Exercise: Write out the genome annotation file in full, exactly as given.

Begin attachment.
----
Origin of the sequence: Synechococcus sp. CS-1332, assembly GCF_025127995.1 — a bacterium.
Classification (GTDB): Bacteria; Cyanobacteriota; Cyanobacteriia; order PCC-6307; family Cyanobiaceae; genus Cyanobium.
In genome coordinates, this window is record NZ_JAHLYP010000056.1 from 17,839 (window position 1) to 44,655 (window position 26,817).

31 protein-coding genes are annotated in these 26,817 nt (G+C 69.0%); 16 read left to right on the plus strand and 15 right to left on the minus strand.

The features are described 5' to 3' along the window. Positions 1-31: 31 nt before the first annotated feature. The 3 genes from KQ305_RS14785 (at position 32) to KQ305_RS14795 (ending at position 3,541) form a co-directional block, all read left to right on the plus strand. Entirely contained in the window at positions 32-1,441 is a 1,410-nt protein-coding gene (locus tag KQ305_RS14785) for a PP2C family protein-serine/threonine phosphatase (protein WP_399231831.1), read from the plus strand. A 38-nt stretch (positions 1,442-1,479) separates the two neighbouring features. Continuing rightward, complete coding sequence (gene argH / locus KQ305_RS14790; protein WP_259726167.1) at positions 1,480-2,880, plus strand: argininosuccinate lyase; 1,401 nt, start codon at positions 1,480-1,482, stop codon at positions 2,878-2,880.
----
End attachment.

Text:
Origin of the sequence: Synechococcus sp. CS-1332, assembly GCF_025127995.1 — a bacterium.
Classification (GTDB): Bacteria; Cyanobacteriota; Cyanobacteriia; order PCC-6307; family Cyanobiaceae; genus Cyanobium.
In genome coordinates, this window is record NZ_JAHLYP010000056.1 from 17,839 (window position 1) to 44,655 (window position 26,817).

31 protein-coding genes are annotated in these 26,817 nt (G+C 69.0%); 16 read left to right on the plus strand and 15 right to left on the minus strand.

The features are described 5' to 3' along the window. Positions 1-31: 31 nt before the first annotated feature. The 3 genes from KQ305_RS14785 (at position 32) to KQ305_RS14795 (ending at position 3,541) form a co-directional block, all read left to right on the plus strand. Entirely contained in the window at positions 32-1,441 is a 1,410-nt protein-coding gene (locus tag KQ305_RS14785) for a PP2C family protein-serine/threonine phosphatase (protein WP_399231831.1), read from the plus strand. A 38-nt stretch (positions 1,442-1,479) separates the two neighbouring features. Continuing rightward, complete coding sequence (gene argH / locus KQ305_RS14790; protein WP_259726167.1) at positions 1,480-2,880, plus strand: argininosuccinate lyase; 1,401 nt, start codon at positions 1,480-1,482, stop codon at positions 2,878-2,880.